‘In each of the 13 applications before the court, the applicants applied for an extension of time in which to apply for leave to appeal against sentences of imprisonment or detention for public protection (“IPP”)), imposed between 2005 and 2008 under the Criminal Justice Act 2003. Before the sentence of IPP was amended by the Criminal Justice and Immigration Act 2008, the court was required to make the assumption that an offender was dangerous if he had been convicted on an earlier occasion of a specified offence, unless it was unreasonable to do so. Where he was found to be dangerous, and over 18, the court was required to pass a sentence of IPP or life imprisonment; the 2003 Act removed all discretion from the court once it was found that the offender was dangerous. All the applicants had either been detained in custody long after the expiry of the minimum term or had been recalled for breach of licence. The applicants submitted (1) that whatever might have been the position at the time the sentences of IPP were passed, the Court of Appeal had power under section 11 of the Criminal Appeal Act 1968 to pass sentences that, in the light of what had happened over the intervening years, now would be the proper sentence; (2) the Court of Appeal should reconsider the assessments made by sentencing judges in the light of R v Lang [2005] EWCA Crim 2864; [2006] 1 WLR 2509, and (3) a time could and had been reached when the length of the imprisonment was so excessive and disproportionate compared to the index criminal offence that it could amount to inhuman treatment under article 3 or arbitrary detention under article 5 of the European Convention for the Protection of Human Rights and Fundamental Freedoms. That was because the detention no longer had any meaningful link to the index offence. A much delayed review of a sentencing decision could therefore be a mechanism the court could employ to avoid a breach of those Convention Rights. As the period now served by each of the applicants was so much longer than any conceivable determinate sentence would have required, the continued detention amounted to preventative detention and was therefore arbitrary. ‘

WLR Daily, 18th March 2016

Source: www.iclr.co.uk

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Children in care homes ‘excessively criminalised’ – The Guardian

Posted March 30th, 2016 in care homes, children, criminal justice, news, police, statistics, young offenders by sally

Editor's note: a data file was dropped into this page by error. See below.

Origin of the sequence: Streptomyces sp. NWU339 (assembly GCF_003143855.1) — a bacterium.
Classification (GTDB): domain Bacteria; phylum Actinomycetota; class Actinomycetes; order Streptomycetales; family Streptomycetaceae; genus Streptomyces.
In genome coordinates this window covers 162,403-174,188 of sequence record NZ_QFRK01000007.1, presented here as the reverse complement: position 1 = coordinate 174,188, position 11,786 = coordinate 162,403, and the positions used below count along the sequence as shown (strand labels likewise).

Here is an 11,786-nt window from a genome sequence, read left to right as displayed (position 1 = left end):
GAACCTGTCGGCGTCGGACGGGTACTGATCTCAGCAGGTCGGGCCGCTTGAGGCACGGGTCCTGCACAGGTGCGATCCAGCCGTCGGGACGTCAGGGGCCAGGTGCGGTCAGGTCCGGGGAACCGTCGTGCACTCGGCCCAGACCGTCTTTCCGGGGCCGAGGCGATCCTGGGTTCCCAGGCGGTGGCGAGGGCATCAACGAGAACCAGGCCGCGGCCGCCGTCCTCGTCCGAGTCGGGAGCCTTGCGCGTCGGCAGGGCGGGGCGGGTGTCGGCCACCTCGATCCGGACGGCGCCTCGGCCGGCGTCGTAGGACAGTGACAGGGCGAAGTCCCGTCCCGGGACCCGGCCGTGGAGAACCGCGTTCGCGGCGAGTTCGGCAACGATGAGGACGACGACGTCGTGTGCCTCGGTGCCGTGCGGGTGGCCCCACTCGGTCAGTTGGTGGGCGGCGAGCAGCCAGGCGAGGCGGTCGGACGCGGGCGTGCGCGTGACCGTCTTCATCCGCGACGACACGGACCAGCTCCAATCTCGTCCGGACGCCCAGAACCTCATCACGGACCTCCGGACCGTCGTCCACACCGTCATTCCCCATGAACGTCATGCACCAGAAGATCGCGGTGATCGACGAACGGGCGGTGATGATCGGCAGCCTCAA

‘Children living in care homes are “excessively criminalised” compared with other boys and girls, campaigners have said.’

Full story

The Guardian, 30th March 2016

Source: www.guardian.co.uk

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Lammy Review of BAME representation in the Criminal Justice System: call for evidence – Ministry of Justice

Posted March 21st, 2016 in criminal justice, diversity, equality, evidence, press releases by tracey

‘In January 2016 the Prime Minister invited David Lammy MP to find out why official figures show that Black, Asian and Minority Ethnic (BAME) groups appear to be over-represented at most stages of the criminal justice system, and what can be done about it. This is an independent review. It aims to make sure that everyone is treated equally, whatever their ethnicity.’

Full press release

Ministry of Justice, 21st March 2016

Source: www.gov.uk/government/organisations/ministry-of-justice

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Speech by Lord Justice Fulford for NPCC: National Criminal Justice Performance Conference – Courts and Tribunals Judiciary

Posted March 17th, 2016 in case management, courts, criminal justice, judges, speeches by tracey

‘Speech by Lord Justice Fulford for NPCC: National Criminal Justice Performance Conference.’

Full speech

Courts and Tribunals Judiciary, 16th March 2016

Source: www.judiciary.gov.uk

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New forensic science service planned – BBC News

‘A new forensic and biometrics service is planned by the Home Office, four years after it controversially abolished its predecessor.’

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BBC News, 12th March 2016

Source: www.bbc.co.uk

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Senior judge voices concern over police investigation control – Law Society’s Gazette

Posted March 9th, 2016 in criminal justice, judiciary, news, police, time limits by tracey

‘Judges must “tread carefully” if they are granted powers to control the length of police investigations, the senior presiding judge for England and Wales has said in response to human rights organisation Justice’s report on complex and lengthy criminal trials.’

Full story

Law Society’s Gazette, 7th March 2016

Source: www.lawgazette.co.uk

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Why is domestic abuse still not taken seriously in UK courts? – The Guardian

Posted March 8th, 2016 in criminal justice, domestic violence, news, sentencing, victims, women by sally

‘Female victims left in fear for their lives speak out about the failure of the justice system to punish abusers with long prison sentences.’

Full story

The Guardian, 8th March 2016

Source: www.guardian.co.uk

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Online abuse: ‘existing laws too fragmented and don’t serve victims’ – The Guardian

‘The chief constable leading the fight against digital crime is calling for new legislation to tackle an “unimagined scale of online abuse” that he says is threatening to overwhelm the police service. Stephen Kavanagh, who heads Essex police, argues it is necessary to consolidate and simplify offences committed online to improve the chance of justice for tens of thousands of victims.’

Full story

The Guardian, 4th March 2016

Source: www.guardian.co.uk